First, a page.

Deuteros: The Next Millennium (The Sequel to Millennium 2.2)

Designed and Programmed by Ian Bird, Graphics by Jai Redman
Music by Matt Bates, ST music by Martin Walker
Game Testing by Dave Cummins, Matt Bates, Richard Gallagher
(c) Ian Bird 1991
The Story
I loved Millennium 2.2, having finished it a number of times (remember the end pic with the Silo in the corn field?), so naturally when Deuteros was announced and previewed in ST Format I placed a pre-order with a UK company. Deuteros was delayed and unfortunately the company I placed the order with went bust before it was released. £16.99 down the drain.
Next time around I waited for the official release before ordering. The company I ordered it from were very efficient and mailed it in less than a week (record time). When I opened the box I found two disks, Program Disk and Data Disk --- the Data Disk was fine but the program disk was for the Amiga version. The mail-order company people were very helpful but were unable to replace the Program Disk because every Atari ST copy they had sold was returned with the same problem.
There were dark rumours going around the ST community. Activision had gone bust. The game was released only half finished. Both ST and Amiga versions were full of bugs and almost unplayable. Somebody even said they never made an ST version, that's why they put an Amiga program disk in the box.
Finally, a ray of light. One of my ST contacts managed to get hold of a working copy. (He had ordered it from the UK and was assured that it had both ST disks in the box. It did.) I made three copies of the program disk and took a 512k memory image of the running game. Of course, none of the copies worked ... this was an original program diskette with protection by Rob Northen.
I spent two weeks ploughing through Rob Northen's self-decrypting copy protection code before realising that all I needed to do was bypass the whole routine and change a line of code further on in the program. Apparently all the protection check did was set a memory location if the test was passed. After all the things I had heard about Rob Northen, I was expecting much more than this ...
"Guess what dudes, Rob Northen has imroved his protection"
Text displayed while 0-day hacked version of Xenon 2 is unpacking.
The Game
Extremely addictive. You start off on earth, 1000 years after Millennium ends. Apparently, after returning to earth certain scientific principles were lost. Now it's up to you to rediscover them and get yourself back into space.
Just like Millennium, you have to research and produce your own equipment. Some inventions pave the way for other more advanced ones _ so you've got to research and produce everything on the list.
Anyway, you build your first Orbital Factory and install it in earth's orbit. You're mining minerals and shuttling them up to orbit so you can produce transport ships and other exciting devices. After colonising a couple of moons, you soon come into contact with the Methanoids.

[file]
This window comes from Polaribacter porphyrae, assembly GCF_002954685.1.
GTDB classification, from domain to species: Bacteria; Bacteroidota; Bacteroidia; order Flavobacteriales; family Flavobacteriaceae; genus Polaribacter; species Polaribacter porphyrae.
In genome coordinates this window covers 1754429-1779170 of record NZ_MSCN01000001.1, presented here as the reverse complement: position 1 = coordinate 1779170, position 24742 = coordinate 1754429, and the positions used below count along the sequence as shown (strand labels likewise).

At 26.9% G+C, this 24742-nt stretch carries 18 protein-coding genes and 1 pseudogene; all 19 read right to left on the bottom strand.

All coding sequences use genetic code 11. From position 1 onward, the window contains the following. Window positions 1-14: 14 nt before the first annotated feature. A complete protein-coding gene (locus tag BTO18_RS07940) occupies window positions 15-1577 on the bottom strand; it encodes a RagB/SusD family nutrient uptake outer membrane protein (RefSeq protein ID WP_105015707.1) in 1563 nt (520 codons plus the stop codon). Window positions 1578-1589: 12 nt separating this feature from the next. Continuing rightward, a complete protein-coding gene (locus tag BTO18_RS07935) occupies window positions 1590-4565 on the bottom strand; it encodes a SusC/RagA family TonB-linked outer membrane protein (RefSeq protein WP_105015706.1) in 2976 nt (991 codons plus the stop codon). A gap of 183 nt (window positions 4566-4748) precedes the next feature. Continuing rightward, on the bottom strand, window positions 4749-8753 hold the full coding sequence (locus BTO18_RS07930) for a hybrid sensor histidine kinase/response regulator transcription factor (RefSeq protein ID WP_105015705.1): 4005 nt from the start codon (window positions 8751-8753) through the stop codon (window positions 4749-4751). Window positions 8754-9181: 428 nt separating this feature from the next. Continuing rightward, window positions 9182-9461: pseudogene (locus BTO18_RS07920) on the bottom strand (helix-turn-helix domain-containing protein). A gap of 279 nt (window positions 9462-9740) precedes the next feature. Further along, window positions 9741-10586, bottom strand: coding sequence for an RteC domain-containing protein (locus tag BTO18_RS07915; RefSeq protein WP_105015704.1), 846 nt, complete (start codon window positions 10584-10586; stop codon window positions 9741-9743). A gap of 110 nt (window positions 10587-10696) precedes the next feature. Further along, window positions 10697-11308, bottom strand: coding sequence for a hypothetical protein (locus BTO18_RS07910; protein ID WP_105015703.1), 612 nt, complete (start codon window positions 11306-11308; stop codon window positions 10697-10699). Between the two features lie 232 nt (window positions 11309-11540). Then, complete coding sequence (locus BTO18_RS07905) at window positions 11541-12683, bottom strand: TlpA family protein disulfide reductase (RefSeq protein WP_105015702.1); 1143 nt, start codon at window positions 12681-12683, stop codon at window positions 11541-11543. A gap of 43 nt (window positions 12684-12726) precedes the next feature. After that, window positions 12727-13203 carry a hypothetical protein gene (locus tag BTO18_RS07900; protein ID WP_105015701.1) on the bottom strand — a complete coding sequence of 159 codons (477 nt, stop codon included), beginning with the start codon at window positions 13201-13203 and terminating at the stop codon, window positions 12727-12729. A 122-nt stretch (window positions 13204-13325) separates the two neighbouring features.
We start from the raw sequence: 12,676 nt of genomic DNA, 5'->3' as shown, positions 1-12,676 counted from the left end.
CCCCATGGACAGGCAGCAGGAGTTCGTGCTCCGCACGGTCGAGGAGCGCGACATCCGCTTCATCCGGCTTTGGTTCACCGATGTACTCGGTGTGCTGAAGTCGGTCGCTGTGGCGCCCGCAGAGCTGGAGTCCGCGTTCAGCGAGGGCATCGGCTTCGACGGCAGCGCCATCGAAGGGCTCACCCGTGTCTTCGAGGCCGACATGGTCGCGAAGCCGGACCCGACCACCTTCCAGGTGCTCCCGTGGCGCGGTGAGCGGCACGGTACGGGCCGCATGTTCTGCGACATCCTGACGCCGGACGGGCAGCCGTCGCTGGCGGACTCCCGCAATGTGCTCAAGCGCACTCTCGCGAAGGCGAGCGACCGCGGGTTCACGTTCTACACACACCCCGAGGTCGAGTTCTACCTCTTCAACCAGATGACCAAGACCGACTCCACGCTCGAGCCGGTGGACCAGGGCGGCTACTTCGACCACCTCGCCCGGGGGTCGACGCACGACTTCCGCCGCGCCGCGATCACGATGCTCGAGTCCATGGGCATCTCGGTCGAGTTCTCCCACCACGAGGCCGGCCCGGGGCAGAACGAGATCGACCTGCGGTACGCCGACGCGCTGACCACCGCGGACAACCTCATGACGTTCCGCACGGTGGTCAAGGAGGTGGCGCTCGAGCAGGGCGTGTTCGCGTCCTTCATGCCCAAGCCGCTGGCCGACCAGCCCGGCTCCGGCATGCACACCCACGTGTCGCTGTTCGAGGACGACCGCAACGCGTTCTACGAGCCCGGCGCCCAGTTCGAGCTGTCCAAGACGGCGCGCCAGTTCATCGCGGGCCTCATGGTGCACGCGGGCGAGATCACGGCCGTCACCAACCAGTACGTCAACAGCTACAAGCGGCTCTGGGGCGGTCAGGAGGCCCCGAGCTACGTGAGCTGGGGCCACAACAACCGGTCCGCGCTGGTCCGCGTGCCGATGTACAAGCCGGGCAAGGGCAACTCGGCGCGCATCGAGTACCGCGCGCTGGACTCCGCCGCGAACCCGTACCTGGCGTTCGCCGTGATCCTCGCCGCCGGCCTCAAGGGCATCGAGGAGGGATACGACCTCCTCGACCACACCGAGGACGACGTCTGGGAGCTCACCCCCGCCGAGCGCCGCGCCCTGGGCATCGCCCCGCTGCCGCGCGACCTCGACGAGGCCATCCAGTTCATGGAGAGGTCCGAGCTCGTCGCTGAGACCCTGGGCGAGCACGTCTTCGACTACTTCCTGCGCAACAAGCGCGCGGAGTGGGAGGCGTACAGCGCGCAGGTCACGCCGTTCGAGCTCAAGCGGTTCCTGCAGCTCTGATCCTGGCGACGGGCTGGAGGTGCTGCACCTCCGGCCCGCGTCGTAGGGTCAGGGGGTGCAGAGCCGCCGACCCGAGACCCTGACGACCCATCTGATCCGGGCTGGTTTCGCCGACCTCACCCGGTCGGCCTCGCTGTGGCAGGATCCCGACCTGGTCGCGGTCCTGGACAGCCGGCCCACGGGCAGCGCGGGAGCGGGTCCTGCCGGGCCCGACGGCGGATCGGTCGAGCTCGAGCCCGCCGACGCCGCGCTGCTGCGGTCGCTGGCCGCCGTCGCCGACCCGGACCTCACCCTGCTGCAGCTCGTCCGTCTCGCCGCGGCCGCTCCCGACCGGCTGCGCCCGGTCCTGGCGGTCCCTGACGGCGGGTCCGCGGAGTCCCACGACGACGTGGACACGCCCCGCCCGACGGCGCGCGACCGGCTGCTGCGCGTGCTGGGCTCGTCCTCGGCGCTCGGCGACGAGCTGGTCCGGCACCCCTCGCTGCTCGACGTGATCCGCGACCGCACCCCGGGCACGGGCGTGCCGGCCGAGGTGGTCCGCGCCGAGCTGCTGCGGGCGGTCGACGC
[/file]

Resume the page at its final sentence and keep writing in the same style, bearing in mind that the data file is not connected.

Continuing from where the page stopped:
The methanoids demand that you put back their leader Now this is the bastard. In Millennium 2.2 you diligently colonised every planet or moon that was able to support life (well I did at least) and I'm sure you were nice enough to provide them with a Solagen MkX power unit and all the other comforts of modern living, regardless of the fact that they had mutated into strange lifeforms upon landing on the surface. How do they repay you? They f***ing slaughter you in the sequel. At first they act all nice and offer to trade --- although they do throw you out of their docking port because "they need the space". Truth is they don't want you to see the big army they're throwing together to wipe you off the face of the solar system.
If I hadn't supplied them with that Solagen where would they be now?
Back to the plot. You have to lose a couple of battles so that you can reconquer the orbital factory and discover some strange new devices (MTX: no man should be without one). After that you have to put your forces together and start attacking the Methanoids fiercely until you can drive them out of the Solar System for Good (about 4 minutes).
After the brief graphical sequence to commemorate the invention of a faster than light drive, you can send some troops to the next solar system down the line (Proxima) conquering that and then moving along etc etc till you've got the whole galaxy. I won't give the rest away - especially since I only got as far as Proxima myself.
Let's face it. Millennium was easy - you just couldn't lose. Deuteros wasn't. In your first couple of games, the Methanoids will kill you. After that, you get used to it and learn their tactics _ and if you must lose a planet, you remember to MTX out that precious Silver and Palladium before the Meths can get their grubby paws on it. And, by the way, whenever they take a planet they ALWAYS remember to replace your efficient set of eight mining rigs with a couple of run-down ones. Bastards.
I spent months playing this game. It was truly worth paying for twice (which I did). I recently installed STeem and experienced the addiction all over again. I'm not sure whether it's legal or not, but you can find Deuteros in a hacker's archive (PP100) and it'll work beautifully on STeem - you can even save and load games.
So what happened to Ian Bird?
There's almost no trace of him on the Internet. In fact there's little trace of any of the old greats on the Internet.
Paul Woakes is only mentioned briefly somewhere. (Mercenary, Damocles)
I saw a mention of Ron J. Fortier somewhere. (Bruce Lee, Conan) But is it the same guy?
Thankfully, Jeff Minter is still very much around. His web page is updated regularly. He still lives more or less the same lifestyle, still writes pixellated games and doesn't show any signs of moving into a different line of business. (Ever)
Where did the rest of the Atarians and Misc. Games Programmers end up? Did they grow up and move into writing Lotus Notes script?